The Dodge Charger (B-body) is a mid-size automobile that was produced by Dodge from 1966 to 1978, and was based on the Chrysler B platform.
The entire B-body lineup for the 1968 model year was redesigned and the Charger was further differentiated from the Dodge Coronet models. The first generation's efforts to look somewhat posh were abandoned in favor of designer Richard Sias' double-diamond coke bottle profile, with curves around the front fenders and rear quarter panels. Front and rear end sheet metal was designed by Harvey J. Winn. The rear end featured a "kick up" spoiler appearance, inspired by Group 7 racing vehicles. The fastback roof was gone, in favor of a "flying buttress" similar to that of the 1966-67 Pontiac GTO. The Charger retained its full-width hidden headlight grille, but a vacuum operated cover replaced the electric motor rotating headlights. The previous full-width taillights were replaced with dual circular units at the direction of Styling Vice President, Elwood P. Engel. Dual scallops were added to the doors and hood.
Inside, numerous "downscalings" were evident. A conventional fixed rear seat replaced the folding bucket seat design. The conventional trunk area included a vinyl mat, rather than the previous model's carpeted cargo area. The center console in the front remained, but there was no center armrest. The tachometer was now optional instead of standard and the electroluminescent gauges disappeared in favor of a conventional design.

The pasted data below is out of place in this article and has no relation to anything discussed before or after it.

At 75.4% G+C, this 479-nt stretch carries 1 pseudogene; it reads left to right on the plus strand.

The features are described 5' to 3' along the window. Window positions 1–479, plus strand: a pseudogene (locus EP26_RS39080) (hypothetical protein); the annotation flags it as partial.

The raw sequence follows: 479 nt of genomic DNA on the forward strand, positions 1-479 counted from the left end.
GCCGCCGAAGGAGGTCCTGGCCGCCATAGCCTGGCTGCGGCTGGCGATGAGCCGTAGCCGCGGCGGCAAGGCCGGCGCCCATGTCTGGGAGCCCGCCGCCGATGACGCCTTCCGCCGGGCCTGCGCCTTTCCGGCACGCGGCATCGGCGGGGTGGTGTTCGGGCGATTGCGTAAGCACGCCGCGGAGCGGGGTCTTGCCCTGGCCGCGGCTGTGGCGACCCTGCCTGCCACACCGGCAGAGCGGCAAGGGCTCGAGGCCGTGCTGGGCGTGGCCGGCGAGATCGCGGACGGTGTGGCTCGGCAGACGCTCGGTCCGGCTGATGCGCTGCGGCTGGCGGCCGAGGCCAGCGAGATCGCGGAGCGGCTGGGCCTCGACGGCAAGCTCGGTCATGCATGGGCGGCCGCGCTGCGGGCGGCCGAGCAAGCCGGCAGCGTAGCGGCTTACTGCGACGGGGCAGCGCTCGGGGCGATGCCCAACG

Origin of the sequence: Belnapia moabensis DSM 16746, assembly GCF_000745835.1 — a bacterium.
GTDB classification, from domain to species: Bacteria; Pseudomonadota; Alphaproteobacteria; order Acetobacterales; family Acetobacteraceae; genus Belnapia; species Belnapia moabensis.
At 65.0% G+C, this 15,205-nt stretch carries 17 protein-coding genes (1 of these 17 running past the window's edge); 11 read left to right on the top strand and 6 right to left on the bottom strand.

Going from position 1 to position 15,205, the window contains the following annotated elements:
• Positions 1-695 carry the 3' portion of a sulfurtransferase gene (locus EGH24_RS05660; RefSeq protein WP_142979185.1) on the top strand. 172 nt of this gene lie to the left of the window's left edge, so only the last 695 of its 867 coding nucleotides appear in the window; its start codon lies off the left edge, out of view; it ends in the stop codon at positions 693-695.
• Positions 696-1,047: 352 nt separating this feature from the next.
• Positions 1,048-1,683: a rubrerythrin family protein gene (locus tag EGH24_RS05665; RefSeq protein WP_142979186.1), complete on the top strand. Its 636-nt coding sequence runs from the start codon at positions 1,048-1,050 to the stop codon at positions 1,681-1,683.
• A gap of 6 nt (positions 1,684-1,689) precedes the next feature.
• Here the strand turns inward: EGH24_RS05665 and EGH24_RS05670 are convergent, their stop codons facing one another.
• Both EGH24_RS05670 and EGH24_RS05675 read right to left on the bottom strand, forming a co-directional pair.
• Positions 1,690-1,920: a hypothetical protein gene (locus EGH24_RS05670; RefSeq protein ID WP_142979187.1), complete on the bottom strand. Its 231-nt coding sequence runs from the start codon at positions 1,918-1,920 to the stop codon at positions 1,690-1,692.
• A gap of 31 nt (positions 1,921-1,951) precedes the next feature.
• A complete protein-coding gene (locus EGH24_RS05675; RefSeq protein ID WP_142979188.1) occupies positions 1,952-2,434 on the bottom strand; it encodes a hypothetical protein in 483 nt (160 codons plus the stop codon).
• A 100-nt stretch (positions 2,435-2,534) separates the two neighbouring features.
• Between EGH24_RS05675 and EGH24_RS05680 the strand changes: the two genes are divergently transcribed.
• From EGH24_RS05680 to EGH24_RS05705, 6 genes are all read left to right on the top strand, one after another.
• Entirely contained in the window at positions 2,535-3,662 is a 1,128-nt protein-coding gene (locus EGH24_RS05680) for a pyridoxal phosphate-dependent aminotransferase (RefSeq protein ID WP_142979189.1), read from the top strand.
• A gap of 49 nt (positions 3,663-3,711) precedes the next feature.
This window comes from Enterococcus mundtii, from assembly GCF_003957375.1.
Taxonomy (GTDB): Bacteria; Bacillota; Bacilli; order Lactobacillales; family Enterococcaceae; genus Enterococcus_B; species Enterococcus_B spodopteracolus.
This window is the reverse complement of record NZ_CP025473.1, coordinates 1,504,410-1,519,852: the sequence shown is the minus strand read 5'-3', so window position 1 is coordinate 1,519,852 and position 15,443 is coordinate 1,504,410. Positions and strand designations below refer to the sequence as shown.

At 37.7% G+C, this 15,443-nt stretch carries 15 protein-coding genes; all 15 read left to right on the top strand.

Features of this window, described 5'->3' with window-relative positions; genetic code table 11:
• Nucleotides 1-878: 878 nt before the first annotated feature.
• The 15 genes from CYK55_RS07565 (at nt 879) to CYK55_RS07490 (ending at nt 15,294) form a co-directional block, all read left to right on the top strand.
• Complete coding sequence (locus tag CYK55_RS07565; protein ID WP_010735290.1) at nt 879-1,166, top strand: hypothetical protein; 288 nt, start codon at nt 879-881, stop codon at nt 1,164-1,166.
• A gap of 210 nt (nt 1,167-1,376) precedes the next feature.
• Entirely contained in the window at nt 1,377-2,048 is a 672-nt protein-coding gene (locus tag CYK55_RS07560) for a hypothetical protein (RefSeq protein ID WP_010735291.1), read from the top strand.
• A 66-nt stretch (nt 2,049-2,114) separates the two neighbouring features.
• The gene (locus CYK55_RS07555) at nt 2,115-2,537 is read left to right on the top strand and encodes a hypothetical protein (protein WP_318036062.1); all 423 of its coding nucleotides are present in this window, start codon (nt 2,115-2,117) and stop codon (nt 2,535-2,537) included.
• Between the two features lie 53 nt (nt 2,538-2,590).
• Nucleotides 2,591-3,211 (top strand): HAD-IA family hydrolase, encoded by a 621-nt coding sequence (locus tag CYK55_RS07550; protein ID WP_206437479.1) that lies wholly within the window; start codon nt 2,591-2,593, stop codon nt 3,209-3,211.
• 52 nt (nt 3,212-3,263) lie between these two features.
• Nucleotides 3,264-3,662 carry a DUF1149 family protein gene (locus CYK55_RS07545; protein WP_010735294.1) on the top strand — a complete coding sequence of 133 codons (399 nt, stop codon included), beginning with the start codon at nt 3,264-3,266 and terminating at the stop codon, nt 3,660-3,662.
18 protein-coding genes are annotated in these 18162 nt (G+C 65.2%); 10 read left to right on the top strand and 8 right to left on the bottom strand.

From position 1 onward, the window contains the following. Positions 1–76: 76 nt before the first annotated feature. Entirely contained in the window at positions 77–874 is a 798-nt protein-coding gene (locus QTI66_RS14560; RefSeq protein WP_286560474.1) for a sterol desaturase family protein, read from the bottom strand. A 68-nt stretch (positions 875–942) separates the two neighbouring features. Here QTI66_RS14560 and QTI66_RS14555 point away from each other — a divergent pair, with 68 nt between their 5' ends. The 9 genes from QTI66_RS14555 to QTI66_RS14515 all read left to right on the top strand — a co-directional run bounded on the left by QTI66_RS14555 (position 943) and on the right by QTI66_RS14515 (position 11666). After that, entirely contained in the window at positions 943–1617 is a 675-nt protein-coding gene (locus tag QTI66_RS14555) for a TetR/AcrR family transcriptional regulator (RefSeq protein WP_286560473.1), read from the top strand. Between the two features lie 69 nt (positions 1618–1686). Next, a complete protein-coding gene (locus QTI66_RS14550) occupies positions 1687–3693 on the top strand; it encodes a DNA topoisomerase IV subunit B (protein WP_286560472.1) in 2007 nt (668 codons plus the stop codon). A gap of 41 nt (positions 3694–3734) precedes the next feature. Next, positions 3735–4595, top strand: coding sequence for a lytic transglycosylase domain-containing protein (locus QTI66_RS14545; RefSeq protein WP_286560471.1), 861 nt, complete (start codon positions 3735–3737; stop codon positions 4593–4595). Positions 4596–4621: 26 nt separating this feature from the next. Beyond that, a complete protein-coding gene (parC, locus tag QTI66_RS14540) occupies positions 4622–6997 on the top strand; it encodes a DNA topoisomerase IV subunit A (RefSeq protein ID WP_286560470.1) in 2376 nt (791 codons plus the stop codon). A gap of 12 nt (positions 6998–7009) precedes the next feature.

Even the model's engine options ended up reduced midyear, when the standard 318 cu in (5.2 L) 2-bbl V8, was replaced with Chrysler's basic 225 cu in (3.7 L) slant-six. The 383-2 and 383-4 remained unchanged.
A new high-performance package was added, the R/T ("Road/Track", with no 'and' between the two, as in the then highly influential, muscle car promoting Road & Track Magazine). The R/T came standard with the previous year's 440 "Magnum", with the 426 Hemi optional.
In 1968, Chrysler Corporation began an ad campaign featuring a cartoon bee with an engine on its back promoting models called the "Scat Pack". The Coronet R/T, Super Bee, Dart GTS, and Charger R/T received bumble-bee stripes (of two thin stripes framing two thick ones). The stripes were standard on the R/Ts and came in red, white, or black, but could be deleted at no extra cost.
The 1968 film Bullitt helped popularize the Charger R/T for its notable car chase sequence alongside the titular character's 1968 Ford Mustang GT through the streets of San Francisco, which has been regarded as one of the most influential car chase scenes in movie history. In the film, a black Dodge Charger R/T 440 is chased by Steve McQueen's Ford Mustang GT, jumping on the San Francisco slopes. The 1968 model year Charger sales increased to 96,100, including over 17,000 Charger R/Ts.